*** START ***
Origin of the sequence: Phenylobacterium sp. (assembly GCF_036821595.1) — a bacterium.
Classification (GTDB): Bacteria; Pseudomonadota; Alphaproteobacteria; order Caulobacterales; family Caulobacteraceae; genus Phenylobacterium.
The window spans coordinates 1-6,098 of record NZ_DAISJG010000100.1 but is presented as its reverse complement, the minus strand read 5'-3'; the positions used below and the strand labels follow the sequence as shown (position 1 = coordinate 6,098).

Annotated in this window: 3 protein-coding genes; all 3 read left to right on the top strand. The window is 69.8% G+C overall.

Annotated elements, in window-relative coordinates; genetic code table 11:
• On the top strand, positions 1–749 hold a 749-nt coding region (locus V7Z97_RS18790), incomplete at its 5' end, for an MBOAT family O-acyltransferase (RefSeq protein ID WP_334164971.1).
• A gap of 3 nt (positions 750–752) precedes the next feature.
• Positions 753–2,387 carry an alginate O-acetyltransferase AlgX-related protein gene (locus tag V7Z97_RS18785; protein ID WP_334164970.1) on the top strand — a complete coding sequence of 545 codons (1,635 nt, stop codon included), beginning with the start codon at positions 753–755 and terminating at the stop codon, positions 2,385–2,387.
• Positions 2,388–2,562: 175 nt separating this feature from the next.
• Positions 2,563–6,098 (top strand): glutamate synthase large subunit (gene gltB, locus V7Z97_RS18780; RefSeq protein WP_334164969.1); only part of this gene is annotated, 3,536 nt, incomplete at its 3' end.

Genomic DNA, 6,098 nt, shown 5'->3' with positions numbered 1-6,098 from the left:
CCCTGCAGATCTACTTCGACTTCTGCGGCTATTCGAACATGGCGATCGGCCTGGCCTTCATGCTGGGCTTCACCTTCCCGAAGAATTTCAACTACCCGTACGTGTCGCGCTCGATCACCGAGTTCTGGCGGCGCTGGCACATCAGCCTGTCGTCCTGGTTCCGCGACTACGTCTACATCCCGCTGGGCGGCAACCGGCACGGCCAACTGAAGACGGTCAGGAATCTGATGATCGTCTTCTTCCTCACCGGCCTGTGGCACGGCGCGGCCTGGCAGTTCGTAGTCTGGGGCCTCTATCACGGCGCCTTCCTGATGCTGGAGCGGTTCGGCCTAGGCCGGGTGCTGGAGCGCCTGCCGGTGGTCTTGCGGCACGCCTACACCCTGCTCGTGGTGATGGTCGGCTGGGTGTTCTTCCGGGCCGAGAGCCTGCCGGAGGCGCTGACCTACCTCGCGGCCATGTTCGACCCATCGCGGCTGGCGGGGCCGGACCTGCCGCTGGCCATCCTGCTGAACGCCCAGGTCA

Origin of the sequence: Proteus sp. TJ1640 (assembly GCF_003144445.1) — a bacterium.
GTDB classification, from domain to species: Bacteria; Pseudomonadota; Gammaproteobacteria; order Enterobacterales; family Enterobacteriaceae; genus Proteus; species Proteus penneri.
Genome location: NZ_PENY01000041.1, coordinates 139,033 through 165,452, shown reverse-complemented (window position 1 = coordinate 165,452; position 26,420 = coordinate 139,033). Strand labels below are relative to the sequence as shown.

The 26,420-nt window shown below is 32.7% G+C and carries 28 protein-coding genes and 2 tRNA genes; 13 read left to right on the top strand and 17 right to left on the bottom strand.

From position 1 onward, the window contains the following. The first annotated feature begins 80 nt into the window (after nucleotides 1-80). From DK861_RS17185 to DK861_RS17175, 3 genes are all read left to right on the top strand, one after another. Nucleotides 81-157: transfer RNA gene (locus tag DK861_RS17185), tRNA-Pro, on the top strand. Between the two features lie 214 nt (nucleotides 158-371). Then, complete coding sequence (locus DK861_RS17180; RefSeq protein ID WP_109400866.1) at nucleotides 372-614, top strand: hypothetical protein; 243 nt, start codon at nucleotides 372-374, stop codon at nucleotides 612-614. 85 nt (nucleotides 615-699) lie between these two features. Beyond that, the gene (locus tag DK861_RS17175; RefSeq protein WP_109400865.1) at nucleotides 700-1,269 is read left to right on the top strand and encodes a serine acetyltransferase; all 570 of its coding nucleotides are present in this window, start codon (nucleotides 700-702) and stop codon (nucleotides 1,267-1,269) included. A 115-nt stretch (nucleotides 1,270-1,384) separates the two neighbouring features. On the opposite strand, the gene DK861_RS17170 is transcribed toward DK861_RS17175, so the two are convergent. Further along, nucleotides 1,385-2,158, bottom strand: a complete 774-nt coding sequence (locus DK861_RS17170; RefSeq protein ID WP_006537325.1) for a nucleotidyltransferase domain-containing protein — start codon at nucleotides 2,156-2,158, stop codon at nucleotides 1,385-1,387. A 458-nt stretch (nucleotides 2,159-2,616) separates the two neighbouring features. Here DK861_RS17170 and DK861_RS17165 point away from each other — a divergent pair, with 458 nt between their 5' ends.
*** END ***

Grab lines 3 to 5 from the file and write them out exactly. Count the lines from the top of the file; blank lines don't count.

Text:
The window spans coordinates 1-6,098 of record NZ_DAISJG010000100.1 but is presented as its reverse complement, the minus strand read 5'-3'; the positions used below and the strand labels follow the sequence as shown (position 1 = coordinate 6,098).

Annotated in this window: 3 protein-coding genes; all 3 read left to right on the top strand. The window is 69.8% G+C overall.

Annotated elements, in window-relative coordinates; genetic code table 11: